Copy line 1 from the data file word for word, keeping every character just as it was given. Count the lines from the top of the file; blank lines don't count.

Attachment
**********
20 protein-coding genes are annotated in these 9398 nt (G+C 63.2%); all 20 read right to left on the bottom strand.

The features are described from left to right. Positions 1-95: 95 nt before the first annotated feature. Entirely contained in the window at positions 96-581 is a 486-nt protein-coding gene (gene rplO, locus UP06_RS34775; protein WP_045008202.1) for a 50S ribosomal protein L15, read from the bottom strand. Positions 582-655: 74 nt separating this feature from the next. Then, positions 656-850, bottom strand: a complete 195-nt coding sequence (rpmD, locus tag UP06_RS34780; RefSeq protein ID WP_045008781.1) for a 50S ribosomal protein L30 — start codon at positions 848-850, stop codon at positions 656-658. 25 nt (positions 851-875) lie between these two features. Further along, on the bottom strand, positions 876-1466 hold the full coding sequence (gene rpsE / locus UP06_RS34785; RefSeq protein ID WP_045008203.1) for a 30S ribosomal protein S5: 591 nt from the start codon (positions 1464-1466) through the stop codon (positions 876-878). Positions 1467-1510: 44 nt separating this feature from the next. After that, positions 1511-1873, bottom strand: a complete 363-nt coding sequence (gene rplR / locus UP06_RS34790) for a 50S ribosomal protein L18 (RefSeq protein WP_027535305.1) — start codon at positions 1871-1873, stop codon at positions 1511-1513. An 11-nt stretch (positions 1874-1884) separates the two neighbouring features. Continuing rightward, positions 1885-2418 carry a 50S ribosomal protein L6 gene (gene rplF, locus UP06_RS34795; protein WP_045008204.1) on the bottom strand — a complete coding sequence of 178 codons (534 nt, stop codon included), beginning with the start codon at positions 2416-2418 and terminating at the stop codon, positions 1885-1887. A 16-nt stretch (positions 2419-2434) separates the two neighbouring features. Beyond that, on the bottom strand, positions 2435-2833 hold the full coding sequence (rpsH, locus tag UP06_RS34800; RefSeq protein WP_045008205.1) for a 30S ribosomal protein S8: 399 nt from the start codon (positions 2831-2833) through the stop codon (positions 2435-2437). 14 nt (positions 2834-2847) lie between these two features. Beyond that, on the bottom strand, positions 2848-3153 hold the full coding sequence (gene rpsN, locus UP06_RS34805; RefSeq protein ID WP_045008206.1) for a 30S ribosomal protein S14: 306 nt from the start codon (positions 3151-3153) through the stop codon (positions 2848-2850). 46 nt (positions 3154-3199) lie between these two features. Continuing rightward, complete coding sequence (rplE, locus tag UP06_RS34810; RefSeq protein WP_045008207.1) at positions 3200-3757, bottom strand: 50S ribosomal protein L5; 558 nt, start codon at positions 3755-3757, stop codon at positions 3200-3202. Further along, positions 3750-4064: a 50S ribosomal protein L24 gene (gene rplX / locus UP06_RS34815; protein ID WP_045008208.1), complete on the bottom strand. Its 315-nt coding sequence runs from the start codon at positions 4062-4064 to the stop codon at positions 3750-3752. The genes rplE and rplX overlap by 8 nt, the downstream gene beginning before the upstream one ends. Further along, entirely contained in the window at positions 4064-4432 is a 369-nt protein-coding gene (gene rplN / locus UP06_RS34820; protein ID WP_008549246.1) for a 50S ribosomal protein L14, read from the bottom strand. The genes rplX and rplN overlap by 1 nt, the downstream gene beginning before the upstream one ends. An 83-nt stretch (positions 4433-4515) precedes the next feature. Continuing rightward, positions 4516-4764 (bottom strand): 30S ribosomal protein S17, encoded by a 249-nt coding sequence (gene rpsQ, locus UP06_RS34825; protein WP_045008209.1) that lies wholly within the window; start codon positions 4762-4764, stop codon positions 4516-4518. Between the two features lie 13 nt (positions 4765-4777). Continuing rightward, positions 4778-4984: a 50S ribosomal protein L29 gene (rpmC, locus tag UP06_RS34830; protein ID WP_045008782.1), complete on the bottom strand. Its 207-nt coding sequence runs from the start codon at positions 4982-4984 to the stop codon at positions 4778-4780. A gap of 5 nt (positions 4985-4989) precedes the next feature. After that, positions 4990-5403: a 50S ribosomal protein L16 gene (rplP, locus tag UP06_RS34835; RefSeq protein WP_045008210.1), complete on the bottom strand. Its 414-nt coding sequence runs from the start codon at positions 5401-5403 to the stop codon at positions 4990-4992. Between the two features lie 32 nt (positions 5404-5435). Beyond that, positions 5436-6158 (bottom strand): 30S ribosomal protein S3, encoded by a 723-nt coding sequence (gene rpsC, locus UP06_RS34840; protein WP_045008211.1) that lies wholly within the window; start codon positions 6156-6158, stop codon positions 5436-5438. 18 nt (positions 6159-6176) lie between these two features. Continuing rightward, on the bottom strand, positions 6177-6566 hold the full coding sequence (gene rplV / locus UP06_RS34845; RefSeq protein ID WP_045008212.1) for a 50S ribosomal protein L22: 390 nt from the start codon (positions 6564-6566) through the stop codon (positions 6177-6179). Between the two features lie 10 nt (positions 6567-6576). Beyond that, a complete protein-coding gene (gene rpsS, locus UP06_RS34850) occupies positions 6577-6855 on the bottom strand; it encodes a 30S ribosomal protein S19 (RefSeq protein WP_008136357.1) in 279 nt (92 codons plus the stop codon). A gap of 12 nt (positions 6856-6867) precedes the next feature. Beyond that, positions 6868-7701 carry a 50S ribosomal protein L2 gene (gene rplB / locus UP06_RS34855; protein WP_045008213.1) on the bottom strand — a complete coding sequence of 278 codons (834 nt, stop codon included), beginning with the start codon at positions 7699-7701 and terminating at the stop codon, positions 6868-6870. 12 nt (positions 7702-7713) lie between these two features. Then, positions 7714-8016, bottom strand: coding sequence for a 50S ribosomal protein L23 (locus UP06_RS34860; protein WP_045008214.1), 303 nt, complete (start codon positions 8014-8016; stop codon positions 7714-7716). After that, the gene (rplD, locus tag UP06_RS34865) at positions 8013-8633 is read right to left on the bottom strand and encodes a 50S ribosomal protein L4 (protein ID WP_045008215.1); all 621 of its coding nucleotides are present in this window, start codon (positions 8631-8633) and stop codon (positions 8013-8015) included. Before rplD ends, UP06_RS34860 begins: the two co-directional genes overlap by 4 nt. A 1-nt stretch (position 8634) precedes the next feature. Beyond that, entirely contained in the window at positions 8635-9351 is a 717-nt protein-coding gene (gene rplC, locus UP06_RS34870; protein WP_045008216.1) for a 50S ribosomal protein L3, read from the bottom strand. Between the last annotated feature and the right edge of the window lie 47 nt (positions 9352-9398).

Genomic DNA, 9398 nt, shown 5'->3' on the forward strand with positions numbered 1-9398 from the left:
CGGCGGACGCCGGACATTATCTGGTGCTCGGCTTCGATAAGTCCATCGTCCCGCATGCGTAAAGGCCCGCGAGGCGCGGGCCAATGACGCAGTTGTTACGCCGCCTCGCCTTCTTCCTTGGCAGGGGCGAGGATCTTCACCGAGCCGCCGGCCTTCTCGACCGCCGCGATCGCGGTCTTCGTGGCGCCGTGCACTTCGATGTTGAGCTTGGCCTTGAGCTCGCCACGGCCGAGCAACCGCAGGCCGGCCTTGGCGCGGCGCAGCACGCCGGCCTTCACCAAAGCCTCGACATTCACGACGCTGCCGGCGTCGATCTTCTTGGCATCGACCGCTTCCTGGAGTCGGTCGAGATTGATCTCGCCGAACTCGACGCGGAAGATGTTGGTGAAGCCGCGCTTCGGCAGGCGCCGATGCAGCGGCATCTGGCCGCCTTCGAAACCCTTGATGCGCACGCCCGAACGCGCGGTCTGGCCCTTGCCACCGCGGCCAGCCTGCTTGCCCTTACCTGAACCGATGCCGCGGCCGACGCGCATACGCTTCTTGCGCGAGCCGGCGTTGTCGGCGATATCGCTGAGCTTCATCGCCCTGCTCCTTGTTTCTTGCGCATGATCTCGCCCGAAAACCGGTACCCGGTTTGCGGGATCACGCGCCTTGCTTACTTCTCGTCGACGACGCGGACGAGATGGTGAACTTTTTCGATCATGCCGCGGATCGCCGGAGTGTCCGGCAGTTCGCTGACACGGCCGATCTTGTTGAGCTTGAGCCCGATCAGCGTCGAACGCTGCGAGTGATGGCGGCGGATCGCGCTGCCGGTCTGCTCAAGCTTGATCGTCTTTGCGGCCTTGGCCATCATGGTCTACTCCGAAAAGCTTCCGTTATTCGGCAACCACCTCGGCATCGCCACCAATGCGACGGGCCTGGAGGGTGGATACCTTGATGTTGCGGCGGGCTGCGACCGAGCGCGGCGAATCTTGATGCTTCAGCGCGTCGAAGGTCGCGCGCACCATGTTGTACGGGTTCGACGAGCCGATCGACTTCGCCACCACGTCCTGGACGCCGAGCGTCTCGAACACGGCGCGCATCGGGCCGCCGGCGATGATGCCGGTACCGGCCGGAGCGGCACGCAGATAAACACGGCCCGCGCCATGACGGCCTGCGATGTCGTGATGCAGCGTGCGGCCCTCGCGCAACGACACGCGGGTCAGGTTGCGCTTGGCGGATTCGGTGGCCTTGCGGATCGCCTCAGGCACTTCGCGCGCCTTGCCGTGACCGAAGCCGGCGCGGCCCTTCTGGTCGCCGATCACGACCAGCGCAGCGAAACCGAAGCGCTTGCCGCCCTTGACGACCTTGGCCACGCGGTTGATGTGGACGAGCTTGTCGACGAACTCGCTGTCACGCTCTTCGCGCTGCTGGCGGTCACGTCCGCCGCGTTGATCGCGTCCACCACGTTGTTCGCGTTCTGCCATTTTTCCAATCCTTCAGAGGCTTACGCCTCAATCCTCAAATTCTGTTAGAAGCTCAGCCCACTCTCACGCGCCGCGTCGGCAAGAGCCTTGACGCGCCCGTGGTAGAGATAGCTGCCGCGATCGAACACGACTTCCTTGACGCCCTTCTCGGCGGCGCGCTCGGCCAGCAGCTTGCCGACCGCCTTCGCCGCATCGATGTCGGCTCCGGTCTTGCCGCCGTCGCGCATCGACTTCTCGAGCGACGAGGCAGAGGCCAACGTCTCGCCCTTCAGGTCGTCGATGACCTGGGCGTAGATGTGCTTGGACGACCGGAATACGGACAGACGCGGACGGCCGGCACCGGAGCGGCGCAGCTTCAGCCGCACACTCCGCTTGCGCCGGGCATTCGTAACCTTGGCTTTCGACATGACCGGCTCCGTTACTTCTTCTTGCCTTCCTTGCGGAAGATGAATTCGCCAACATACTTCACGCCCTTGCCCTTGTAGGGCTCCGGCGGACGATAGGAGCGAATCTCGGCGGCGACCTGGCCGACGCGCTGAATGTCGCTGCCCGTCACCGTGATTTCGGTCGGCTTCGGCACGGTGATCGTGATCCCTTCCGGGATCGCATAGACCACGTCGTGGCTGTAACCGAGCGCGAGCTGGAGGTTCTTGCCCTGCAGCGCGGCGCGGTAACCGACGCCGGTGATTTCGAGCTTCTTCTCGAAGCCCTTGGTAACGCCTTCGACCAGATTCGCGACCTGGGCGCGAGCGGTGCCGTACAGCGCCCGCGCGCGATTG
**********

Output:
20 protein-coding genes are annotated in these 9398 nt (G+C 63.2%); all 20 read right to left on the bottom strand.